As buildings are very long-lived and a large proportion of the total building stock existing today will still exist in 2050 in developed countries, retrofitting the existing stock is key to a low-emission building sector. Numerous case studies of individual retrofit projects (in which measures, savings, and costs are documented) are reviewed in Harvey (2013), but a few broad generalizations are:
(1) For detached singlefamily homes, the most comprehensive retrofit packages have achieved reductions in total energy use by 50–75%;
(2) in multi-family housing (such as apartment blocks), a number of projects have achieved reductions in space heating requirements by 80–90%, approaching, in many cases, the Passive House standard for new buildings;
(3) relatively modest envelope upgrades to multi-family housing in developing countries such as China have achieved reductions in cooling energy use by about one-third to one-half, and reductions in heating energy use by two-thirds;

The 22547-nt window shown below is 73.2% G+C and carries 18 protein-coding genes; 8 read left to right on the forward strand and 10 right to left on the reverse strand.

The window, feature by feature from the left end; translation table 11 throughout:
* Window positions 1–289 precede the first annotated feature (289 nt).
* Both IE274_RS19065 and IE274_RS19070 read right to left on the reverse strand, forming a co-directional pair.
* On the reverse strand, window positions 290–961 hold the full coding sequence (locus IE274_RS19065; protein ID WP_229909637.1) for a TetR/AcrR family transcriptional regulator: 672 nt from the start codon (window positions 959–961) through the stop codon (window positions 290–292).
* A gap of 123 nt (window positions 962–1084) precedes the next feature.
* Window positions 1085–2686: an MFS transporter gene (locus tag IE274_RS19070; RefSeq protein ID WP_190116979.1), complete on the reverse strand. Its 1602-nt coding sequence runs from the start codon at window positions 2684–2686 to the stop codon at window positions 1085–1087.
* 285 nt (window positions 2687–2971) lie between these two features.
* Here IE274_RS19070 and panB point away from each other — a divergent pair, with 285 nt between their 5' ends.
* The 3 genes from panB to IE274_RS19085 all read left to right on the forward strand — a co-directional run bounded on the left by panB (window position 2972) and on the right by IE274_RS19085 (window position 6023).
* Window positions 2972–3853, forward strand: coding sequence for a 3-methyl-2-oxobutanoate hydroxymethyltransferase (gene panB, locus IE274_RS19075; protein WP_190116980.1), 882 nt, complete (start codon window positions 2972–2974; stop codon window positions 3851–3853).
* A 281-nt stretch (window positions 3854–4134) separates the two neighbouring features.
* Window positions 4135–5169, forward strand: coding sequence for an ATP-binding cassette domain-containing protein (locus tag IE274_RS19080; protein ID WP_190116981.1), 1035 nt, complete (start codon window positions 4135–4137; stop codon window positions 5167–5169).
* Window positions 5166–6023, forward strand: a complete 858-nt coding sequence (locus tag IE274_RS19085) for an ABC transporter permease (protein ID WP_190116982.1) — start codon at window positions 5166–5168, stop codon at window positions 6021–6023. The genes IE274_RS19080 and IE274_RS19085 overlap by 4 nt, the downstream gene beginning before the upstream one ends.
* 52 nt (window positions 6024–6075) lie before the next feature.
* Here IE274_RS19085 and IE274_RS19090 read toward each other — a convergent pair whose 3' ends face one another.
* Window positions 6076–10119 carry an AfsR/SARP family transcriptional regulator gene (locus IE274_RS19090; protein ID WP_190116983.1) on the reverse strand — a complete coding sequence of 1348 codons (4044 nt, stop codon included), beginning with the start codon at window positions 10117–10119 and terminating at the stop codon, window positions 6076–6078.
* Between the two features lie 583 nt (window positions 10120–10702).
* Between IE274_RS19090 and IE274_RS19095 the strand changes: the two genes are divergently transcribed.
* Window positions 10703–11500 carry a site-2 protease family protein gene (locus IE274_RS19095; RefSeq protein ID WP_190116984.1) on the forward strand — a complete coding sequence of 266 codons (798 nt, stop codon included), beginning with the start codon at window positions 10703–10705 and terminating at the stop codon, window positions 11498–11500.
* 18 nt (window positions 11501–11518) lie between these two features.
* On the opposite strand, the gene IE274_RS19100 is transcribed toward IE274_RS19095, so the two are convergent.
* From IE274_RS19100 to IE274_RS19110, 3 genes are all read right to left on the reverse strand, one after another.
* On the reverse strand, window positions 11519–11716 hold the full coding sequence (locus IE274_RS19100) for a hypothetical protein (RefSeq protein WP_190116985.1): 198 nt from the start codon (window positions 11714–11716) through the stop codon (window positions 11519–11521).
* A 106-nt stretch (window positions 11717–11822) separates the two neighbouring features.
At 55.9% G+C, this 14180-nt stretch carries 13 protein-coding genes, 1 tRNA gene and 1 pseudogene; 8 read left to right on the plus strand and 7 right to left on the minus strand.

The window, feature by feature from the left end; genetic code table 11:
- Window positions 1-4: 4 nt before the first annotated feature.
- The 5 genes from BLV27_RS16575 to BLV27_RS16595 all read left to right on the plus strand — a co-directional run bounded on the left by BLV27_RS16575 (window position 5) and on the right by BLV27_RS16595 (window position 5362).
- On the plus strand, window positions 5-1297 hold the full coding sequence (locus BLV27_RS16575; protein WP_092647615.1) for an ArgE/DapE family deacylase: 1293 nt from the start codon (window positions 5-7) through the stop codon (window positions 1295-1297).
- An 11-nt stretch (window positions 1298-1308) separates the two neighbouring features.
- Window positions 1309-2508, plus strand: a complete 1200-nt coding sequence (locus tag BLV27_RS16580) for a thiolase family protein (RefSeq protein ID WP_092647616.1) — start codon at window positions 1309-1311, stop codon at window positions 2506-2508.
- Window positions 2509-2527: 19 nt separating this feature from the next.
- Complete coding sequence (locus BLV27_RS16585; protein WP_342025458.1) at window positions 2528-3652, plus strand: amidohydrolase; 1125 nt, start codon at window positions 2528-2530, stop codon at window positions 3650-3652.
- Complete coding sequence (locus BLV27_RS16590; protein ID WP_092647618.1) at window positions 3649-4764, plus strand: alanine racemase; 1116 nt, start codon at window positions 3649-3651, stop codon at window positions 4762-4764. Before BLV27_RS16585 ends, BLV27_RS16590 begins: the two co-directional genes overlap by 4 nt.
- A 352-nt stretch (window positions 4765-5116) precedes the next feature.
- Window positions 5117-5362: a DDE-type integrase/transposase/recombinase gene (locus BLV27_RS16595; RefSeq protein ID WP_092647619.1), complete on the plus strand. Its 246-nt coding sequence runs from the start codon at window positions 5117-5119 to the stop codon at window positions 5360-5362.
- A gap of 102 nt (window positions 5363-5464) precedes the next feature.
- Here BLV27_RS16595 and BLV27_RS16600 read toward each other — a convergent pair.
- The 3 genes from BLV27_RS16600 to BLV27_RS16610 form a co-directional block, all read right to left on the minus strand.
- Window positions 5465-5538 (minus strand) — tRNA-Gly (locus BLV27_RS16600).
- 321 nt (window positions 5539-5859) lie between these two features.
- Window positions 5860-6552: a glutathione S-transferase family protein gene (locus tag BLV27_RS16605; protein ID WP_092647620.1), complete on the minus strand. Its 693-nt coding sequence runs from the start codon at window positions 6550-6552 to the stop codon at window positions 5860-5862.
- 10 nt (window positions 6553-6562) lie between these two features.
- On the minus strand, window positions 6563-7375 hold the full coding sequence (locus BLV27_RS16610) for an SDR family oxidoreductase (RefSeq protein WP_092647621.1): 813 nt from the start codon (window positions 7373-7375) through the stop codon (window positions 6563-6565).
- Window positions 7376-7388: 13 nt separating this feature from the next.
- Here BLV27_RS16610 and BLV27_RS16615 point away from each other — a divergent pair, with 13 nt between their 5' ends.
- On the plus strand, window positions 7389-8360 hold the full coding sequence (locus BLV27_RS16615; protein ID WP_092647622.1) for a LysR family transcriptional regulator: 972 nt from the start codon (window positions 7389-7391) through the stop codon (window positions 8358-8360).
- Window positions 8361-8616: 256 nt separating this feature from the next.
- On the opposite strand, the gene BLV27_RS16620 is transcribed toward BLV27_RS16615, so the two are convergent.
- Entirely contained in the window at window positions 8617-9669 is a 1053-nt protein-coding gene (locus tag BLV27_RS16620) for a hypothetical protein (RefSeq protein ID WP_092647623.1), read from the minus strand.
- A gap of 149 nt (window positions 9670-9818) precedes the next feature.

(4) in commercial buildings, savings in total HVAC energy use achieved through upgrades to equipment and control systems, but without changing the building envelope, are typically on the order of 25–50%;
(5) eventual re-cladding of building façades—especially when the existing façade is largely glass with a high solar heat gain coefficient, no external shading, and no provision for passive ventilation, and cooling—offers an opportunity for yet further significant savings in HVAC energy use; and
(6) lighting retrofits of commercial buildings in the early 2000s typically achieved a 30–60% energy savings.